- Low-fidelity prototypes: a user flow using wireframes
- High-fidelity prototypes: a user flow using mockups
Low-fidelity prototypes allow research teams to outline basic user flows and information architecture. High-fidelity prototypes go into more detail, testing user interfaces, interactions, and how usability participants interact with a product.
Designers build prototypes using design tools like Figma, Adobe XD, and others. Sometimes non-designers, from product teams use Powerpoint or Google Slides to simulate user flows.
Advantages of Digital Prototyping
- Realistic interactions — Testing with high-fidelity digital prototypes lets UX teams see how users interact with the final product, thus effectively iron out any usability issues.
- Flexibility — Test early and test often! You can start with lo-fi prototypes that become progressively more advanced as the product design process moves forward.
- Speed — While paper prototypes might be the fastest way to test ideas, digital prototypes are the quickest way to test usability issues. Once a product gets to the engineering stage, changes cost significantly more time and money.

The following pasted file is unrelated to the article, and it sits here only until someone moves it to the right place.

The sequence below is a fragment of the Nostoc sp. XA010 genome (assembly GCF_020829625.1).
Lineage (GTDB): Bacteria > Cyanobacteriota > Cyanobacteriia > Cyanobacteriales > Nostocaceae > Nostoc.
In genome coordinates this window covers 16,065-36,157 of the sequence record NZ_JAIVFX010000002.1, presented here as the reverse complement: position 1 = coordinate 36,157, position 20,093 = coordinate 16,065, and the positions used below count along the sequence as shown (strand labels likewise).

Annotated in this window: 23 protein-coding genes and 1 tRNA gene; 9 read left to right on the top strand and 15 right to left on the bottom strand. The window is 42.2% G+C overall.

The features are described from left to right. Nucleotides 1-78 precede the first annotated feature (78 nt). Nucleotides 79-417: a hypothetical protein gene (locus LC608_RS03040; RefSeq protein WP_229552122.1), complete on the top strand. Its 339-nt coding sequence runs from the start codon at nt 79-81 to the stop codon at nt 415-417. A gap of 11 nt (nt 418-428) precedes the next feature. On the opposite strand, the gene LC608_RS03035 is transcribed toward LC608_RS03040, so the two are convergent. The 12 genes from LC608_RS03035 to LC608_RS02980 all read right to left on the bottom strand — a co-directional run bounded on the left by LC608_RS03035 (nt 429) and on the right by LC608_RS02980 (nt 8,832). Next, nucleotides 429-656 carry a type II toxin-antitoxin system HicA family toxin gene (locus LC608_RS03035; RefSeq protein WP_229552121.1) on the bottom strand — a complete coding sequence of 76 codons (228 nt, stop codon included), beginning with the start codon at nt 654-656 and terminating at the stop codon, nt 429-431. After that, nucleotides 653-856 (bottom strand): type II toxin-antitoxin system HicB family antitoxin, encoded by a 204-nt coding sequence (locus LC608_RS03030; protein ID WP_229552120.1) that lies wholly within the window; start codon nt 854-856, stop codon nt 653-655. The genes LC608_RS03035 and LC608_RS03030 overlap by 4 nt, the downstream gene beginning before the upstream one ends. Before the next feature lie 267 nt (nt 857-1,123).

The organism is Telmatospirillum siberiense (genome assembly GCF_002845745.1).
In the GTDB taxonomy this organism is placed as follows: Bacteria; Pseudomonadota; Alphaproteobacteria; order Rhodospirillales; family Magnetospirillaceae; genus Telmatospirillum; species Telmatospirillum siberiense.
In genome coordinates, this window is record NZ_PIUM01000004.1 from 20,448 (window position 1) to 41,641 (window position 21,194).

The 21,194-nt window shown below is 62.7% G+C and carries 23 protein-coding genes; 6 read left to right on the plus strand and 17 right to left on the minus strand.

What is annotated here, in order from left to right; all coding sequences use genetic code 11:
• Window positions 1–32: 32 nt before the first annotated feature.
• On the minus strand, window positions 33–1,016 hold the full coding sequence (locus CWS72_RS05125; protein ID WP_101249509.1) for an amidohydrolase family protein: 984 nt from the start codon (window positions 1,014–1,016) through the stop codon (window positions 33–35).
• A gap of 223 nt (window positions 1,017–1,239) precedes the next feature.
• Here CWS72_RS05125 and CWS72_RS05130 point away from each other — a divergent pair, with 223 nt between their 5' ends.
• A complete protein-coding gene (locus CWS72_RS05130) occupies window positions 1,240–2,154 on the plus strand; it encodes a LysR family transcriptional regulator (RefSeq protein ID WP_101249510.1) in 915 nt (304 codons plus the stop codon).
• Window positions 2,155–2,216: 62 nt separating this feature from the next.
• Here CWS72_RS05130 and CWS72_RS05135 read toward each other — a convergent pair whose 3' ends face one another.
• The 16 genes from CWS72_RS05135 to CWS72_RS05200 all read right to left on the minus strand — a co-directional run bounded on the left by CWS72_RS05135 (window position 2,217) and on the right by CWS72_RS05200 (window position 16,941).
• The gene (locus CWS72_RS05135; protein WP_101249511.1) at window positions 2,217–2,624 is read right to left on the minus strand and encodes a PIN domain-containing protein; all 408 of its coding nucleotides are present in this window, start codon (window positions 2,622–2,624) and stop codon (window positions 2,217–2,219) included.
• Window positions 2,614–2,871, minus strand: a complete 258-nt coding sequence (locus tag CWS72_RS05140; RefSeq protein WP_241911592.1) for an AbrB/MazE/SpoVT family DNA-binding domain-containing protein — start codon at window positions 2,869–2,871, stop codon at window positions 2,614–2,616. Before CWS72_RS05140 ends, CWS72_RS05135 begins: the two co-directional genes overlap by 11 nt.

- Learning curve — Before you can build a prototype, you’ll need to learn and understand the software — which is why product teams often use Powerpoint instead of a specialized design tool. The good news is that most design software incorporates the same tools, so it’s relatively easy to switch between them.
- Cost — As you move from low-fidelity to high-fidelity prototyping, time and labor costs increase.
A prototype’s success depends on teams outlining clear objectives and KPIs for each usability study. Without a proper plan, designers can get side-tracked, adding unnecessary features and interactions!
Here are some helpful resources for creating digital prototypes:
- Creating Interactive Prototypes with PowerPoint by Amir Khella
- Creating Interactive Prototypes with Keynote by Amir Khella
Product designers (and non-designers) can create code-based high-fidelity prototypes that look and function like the final product.
- Final product functionality — HTML prototypes provide participants with an accurate model of the final product.
- The technical foundation for the final product — Building an HTML prototype provides researchers with a valuable research tool and provides developers with the foundations for building the final product.
- Platform agnostic — You can test your prototype on virtually any operating system or device, and the user won’t need to run outside software.
- Dependent on designer skill level — Your HTML prototype is only as good as your ability to code. Poorly coded prototypes could introduce usability issues that don’t have anything to do with UX design!